This Sunday we’re looking at the artistic process of Judith Baca. Baca is an American artist of Mexican descent, well known as both an art educator and an activist for Chicana feminism. In her art practice, Baca is frequently involved in the creation of large-scale public murals, and is credited with the design and creation of one of the largest outdoor murals in the world, the Great Wall of Los Angeles.
While the outdoor space pictured here isn’t Baca’s studio per-se, it is set up in the same manner as a large and busy studio space. Given how much public art Baca creates, this is probably the style of studio that she spends a good amount of time working in.
In the back of the shot you can see a number of assistants hard at work on the mural, which may be a section of the aforementioned Great Wall. Even though Baca employs numerous assistants it’s always nice to see the artist herself covered in paint and smiling - though Baca’s work has achieved wide popularity, it looks like she still very much enjoys the process of making art.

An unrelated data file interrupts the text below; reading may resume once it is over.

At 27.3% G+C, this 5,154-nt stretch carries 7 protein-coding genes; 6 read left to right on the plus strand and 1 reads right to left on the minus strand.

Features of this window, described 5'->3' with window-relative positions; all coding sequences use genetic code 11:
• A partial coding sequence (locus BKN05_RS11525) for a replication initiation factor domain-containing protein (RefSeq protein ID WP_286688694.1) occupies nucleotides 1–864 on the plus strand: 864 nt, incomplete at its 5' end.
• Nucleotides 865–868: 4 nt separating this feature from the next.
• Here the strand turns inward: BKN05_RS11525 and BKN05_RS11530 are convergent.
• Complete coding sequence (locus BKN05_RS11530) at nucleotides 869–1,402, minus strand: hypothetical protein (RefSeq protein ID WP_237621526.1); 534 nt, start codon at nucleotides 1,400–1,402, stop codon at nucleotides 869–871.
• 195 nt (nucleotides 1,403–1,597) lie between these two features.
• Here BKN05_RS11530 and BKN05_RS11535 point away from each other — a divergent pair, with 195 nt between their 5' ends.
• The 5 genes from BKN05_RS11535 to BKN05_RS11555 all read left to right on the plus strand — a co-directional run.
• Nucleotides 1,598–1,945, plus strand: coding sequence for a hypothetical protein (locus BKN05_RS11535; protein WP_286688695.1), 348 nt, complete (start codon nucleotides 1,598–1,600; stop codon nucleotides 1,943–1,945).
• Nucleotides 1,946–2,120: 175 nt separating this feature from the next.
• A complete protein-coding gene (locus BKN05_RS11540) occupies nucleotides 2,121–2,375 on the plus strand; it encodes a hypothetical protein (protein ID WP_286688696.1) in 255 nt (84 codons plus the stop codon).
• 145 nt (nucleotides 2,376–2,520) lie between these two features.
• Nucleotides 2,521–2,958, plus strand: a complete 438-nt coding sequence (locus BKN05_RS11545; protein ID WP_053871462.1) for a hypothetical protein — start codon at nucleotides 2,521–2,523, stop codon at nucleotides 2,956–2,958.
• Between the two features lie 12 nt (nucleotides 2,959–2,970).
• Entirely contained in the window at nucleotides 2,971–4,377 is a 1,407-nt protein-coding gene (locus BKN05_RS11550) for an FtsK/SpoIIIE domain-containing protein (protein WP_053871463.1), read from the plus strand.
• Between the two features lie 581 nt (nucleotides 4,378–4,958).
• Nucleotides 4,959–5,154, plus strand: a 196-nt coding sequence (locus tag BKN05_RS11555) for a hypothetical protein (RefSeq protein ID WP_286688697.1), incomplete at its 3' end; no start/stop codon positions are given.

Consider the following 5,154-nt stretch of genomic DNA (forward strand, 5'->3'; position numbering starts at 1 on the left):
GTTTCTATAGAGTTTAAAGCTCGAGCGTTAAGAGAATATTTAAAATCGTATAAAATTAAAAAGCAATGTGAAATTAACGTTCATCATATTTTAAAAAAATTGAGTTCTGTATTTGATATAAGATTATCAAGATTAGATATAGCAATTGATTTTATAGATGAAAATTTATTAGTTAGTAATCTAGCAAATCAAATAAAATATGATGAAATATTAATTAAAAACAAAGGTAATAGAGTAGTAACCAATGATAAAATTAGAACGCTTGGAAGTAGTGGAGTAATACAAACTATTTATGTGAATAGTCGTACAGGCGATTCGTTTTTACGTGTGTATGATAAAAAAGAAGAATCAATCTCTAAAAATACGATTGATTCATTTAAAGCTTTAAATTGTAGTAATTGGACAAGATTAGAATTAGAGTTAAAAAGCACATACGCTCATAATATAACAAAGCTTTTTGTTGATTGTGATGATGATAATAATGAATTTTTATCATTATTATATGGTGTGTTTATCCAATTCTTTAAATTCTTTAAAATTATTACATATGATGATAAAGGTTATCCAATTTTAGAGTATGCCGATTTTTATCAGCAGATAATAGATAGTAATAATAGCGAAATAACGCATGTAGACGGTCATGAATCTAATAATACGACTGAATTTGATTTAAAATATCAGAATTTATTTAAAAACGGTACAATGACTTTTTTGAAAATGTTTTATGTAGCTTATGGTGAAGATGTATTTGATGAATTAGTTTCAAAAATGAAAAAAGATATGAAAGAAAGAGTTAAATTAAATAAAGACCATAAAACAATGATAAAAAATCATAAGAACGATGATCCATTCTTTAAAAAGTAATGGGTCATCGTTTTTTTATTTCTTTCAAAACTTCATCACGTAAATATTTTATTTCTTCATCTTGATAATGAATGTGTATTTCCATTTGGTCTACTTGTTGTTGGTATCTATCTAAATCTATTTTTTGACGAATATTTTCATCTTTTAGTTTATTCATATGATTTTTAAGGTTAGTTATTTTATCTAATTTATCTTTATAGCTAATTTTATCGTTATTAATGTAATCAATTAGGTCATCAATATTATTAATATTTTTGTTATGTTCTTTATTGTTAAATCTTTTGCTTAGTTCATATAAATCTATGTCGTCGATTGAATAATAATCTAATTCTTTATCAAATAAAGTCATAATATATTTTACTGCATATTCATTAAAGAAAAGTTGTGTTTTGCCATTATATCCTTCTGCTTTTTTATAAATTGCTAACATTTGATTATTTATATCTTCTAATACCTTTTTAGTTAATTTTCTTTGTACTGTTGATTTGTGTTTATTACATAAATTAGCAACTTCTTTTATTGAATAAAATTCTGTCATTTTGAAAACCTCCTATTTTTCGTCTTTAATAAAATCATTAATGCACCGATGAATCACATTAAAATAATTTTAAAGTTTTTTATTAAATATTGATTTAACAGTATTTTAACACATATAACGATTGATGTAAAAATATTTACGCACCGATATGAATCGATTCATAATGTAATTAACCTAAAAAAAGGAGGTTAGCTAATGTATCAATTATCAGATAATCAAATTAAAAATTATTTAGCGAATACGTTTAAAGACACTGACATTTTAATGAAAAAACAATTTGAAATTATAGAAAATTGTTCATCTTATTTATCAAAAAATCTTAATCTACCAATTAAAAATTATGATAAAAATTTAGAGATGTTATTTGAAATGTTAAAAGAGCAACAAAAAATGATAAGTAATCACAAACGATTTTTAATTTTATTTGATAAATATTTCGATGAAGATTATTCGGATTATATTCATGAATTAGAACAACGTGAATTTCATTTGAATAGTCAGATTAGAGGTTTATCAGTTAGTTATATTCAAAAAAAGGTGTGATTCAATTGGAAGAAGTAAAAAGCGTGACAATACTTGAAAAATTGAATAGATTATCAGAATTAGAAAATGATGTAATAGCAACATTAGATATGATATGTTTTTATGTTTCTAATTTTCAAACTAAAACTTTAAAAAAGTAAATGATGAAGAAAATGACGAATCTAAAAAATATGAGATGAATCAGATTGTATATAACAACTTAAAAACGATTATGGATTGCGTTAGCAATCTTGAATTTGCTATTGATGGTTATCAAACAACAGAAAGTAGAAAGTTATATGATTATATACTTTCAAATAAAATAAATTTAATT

The large, expansive nature of the work space here is slightly reminiscent of Chris Ofili’s work space for his production of 2012 Royal Ballet backdrops - a temporary studio set up, but one that still showcased the artist hard at work.
When she’s not at work on a painting or outdoor project, Baca is the founder and creative director of the Social and Public Art Resource Center, a Los Angeles-based non-profit organization that lobbies for the creation of public art and helps protect existing murals, besides being an arts-based education center.